Assessing the Ability to Quantify Bathymetric Change over Time Using Solely Satellite-Based Measurements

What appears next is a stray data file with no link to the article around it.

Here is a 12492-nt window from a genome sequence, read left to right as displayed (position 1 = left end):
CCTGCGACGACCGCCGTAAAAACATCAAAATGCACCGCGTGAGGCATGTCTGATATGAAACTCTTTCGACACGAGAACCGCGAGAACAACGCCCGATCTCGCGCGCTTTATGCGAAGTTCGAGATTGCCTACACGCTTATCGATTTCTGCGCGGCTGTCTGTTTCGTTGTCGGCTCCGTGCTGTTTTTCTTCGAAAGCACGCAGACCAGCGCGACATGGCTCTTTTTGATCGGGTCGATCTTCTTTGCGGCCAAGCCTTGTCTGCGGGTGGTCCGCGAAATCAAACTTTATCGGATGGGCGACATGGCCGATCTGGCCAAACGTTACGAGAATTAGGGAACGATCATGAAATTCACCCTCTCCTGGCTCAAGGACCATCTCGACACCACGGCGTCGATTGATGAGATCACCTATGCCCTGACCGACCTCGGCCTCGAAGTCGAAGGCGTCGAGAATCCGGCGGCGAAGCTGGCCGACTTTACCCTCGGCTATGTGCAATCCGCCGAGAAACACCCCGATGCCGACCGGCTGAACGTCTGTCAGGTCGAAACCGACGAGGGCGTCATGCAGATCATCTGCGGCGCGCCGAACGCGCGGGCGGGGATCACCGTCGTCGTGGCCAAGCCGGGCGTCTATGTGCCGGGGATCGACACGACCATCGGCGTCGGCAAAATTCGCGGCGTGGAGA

Coastal regions are undergoing rapid change, due to natural and anthropogenic forcings. A current constraint in understanding and modeling these changes is the lack of multi-temporal bathymetric data, or recursive observations. Often, it is difficult to obtain the repeat observations needed to quantify bathymetric change over time or events. However, the recent availability of ICESat-2 bathymetric lidar creates the option to map coastal bathymetry from solely space-based measurements via satellite-derived bathymetry with multispectral imagery (IS-2/SDB). This compositional space-based bathymetric mapping technique can assess temporal change along the coasts without other remote sensing or in situ data. However, questions exist as to the accuracy of the technique relative to both quantitative uncertainties and the ability to resolve the spatial patterns of erosion and deposition in the nearshore environment, indicative of geomorphologic change. This paper addresses the concept using data from the Florida panhandle (Northern Gulf of Mexico) collected by Sentinel-2 and ICESat-2 at two epochs to assess the feasibility of using IS-2/SDB for bathymetric change detection at scientifically relevant scales, spatial resolutions and accuracies. The comparison of the satellite-only result is compared to airborne data collected at similar epochs to reveal both quantitatively and qualitatively the utility of this technique.